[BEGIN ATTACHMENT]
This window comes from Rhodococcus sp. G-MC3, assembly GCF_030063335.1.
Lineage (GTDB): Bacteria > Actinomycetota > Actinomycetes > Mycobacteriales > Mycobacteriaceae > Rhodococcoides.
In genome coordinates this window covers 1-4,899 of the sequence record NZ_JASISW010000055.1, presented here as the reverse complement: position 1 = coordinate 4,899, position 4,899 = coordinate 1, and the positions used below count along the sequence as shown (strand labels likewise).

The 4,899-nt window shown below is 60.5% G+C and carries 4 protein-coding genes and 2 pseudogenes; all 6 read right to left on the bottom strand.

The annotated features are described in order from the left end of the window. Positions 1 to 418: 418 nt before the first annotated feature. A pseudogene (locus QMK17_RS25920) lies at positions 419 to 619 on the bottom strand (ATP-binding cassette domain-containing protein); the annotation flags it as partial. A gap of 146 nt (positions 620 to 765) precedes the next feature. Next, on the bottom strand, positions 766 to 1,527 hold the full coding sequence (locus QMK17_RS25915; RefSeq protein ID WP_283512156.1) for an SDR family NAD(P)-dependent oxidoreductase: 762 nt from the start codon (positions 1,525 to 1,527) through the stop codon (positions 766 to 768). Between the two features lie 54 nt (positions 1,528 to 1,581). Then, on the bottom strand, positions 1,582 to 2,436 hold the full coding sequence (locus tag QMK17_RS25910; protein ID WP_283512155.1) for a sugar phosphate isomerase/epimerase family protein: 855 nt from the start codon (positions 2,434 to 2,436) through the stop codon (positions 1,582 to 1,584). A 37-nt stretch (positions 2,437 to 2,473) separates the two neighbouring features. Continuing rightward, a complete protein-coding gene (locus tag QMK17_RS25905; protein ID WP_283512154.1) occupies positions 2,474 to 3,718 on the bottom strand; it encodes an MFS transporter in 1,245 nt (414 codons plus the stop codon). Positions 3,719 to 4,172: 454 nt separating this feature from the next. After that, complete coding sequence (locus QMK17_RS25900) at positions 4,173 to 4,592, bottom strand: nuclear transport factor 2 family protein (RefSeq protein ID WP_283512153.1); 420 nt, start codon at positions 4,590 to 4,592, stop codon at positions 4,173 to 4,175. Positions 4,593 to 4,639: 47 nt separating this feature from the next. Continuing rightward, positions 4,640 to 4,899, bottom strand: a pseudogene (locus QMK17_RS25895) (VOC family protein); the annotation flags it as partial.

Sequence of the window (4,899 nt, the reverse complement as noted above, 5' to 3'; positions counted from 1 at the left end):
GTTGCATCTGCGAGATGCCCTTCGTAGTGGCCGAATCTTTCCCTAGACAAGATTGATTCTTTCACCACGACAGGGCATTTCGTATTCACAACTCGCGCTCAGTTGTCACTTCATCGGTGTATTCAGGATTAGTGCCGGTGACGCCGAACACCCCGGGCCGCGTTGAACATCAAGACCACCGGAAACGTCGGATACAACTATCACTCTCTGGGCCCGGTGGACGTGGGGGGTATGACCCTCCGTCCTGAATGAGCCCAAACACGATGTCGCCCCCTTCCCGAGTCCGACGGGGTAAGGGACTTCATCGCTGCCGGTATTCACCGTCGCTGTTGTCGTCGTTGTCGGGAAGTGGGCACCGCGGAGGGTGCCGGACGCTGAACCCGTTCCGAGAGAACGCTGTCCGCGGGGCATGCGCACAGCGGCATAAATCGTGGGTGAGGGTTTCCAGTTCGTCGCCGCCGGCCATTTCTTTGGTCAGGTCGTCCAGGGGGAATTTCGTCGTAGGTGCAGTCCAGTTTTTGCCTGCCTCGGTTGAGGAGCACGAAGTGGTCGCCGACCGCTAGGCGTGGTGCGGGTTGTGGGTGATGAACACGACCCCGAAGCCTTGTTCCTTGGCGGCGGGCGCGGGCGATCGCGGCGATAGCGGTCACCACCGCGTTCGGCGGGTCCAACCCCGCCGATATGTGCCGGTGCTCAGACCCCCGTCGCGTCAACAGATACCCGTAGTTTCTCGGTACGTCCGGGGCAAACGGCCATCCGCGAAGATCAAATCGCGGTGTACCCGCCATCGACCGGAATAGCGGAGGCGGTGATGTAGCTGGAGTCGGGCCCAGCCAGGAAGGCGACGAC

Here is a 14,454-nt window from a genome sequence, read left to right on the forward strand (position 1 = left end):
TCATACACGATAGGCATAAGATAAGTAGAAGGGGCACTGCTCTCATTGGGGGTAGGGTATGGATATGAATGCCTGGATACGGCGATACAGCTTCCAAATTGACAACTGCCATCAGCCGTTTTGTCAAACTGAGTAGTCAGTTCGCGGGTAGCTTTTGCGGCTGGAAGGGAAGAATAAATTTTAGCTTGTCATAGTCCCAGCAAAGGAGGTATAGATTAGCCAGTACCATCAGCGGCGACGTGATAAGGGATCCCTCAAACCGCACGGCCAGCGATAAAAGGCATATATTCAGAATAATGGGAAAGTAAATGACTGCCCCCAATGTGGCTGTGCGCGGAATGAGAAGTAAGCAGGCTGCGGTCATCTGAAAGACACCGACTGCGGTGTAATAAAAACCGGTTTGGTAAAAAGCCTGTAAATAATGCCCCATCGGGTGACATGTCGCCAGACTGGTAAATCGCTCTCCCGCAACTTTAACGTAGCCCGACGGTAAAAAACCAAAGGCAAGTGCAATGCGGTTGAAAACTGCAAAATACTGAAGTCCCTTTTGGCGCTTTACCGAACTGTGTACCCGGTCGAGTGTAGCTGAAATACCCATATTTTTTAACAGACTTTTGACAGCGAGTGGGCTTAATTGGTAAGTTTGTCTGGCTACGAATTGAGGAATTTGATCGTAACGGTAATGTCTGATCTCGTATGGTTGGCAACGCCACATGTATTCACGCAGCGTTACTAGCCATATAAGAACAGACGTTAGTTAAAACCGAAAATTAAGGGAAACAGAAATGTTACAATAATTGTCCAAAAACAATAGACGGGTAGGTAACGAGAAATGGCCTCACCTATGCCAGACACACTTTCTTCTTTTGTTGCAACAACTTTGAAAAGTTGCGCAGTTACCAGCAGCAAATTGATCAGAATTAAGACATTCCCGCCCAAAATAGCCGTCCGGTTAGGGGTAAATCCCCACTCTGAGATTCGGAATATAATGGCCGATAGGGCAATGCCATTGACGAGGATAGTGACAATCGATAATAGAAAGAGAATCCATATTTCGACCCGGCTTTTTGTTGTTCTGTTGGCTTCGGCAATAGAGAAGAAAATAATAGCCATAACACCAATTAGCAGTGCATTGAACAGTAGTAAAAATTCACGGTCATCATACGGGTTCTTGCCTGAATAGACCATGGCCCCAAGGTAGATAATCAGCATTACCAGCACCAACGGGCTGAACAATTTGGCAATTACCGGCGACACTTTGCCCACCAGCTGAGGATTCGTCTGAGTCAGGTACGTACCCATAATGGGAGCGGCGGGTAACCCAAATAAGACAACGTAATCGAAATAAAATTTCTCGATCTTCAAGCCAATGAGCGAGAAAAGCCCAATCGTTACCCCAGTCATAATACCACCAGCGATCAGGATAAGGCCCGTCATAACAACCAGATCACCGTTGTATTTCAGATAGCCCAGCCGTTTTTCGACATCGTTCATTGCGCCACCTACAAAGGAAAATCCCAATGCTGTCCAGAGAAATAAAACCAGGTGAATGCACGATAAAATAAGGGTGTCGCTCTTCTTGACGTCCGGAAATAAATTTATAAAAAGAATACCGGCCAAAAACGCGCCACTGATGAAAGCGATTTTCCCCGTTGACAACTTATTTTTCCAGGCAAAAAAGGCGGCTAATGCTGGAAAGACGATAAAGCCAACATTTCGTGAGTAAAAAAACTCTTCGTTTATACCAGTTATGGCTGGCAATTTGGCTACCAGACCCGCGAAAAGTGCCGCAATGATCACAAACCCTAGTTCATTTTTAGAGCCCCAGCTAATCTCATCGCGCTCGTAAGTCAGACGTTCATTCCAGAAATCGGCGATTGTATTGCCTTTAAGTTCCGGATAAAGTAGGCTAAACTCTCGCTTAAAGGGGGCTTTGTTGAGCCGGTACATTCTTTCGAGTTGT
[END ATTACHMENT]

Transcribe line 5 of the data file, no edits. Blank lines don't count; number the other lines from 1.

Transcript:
The annotated features are described in order from the left end of the window. Positions 1 to 418: 418 nt before the first annotated feature. A pseudogene (locus QMK17_RS25920) lies at positions 419 to 619 on the bottom strand (ATP-binding cassette domain-containing protein); the annotation flags it as partial. A gap of 146 nt (positions 620 to 765) precedes the next feature. Next, on the bottom strand, positions 766 to 1,527 hold the full coding sequence (locus QMK17_RS25915; RefSeq protein ID WP_283512156.1) for an SDR family NAD(P)-dependent oxidoreductase: 762 nt from the start codon (positions 1,525 to 1,527) through the stop codon (positions 766 to 768). Between the two features lie 54 nt (positions 1,528 to 1,581). Then, on the bottom strand, positions 1,582 to 2,436 hold the full coding sequence (locus tag QMK17_RS25910; protein ID WP_283512155.1) for a sugar phosphate isomerase/epimerase family protein: 855 nt from the start codon (positions 2,434 to 2,436) through the stop codon (positions 1,582 to 1,584). A 37-nt stretch (positions 2,437 to 2,473) separates the two neighbouring features. Continuing rightward, a complete protein-coding gene (locus tag QMK17_RS25905; protein ID WP_283512154.1) occupies positions 2,474 to 3,718 on the bottom strand; it encodes an MFS transporter in 1,245 nt (414 codons plus the stop codon). Positions 3,719 to 4,172: 454 nt separating this feature from the next. After that, complete coding sequence (locus QMK17_RS25900) at positions 4,173 to 4,592, bottom strand: nuclear transport factor 2 family protein (RefSeq protein ID WP_283512153.1); 420 nt, start codon at positions 4,590 to 4,592, stop codon at positions 4,173 to 4,175. Positions 4,593 to 4,639: 47 nt separating this feature from the next. Continuing rightward, positions 4,640 to 4,899, bottom strand: a pseudogene (locus QMK17_RS25895) (VOC family protein); the annotation flags it as partial.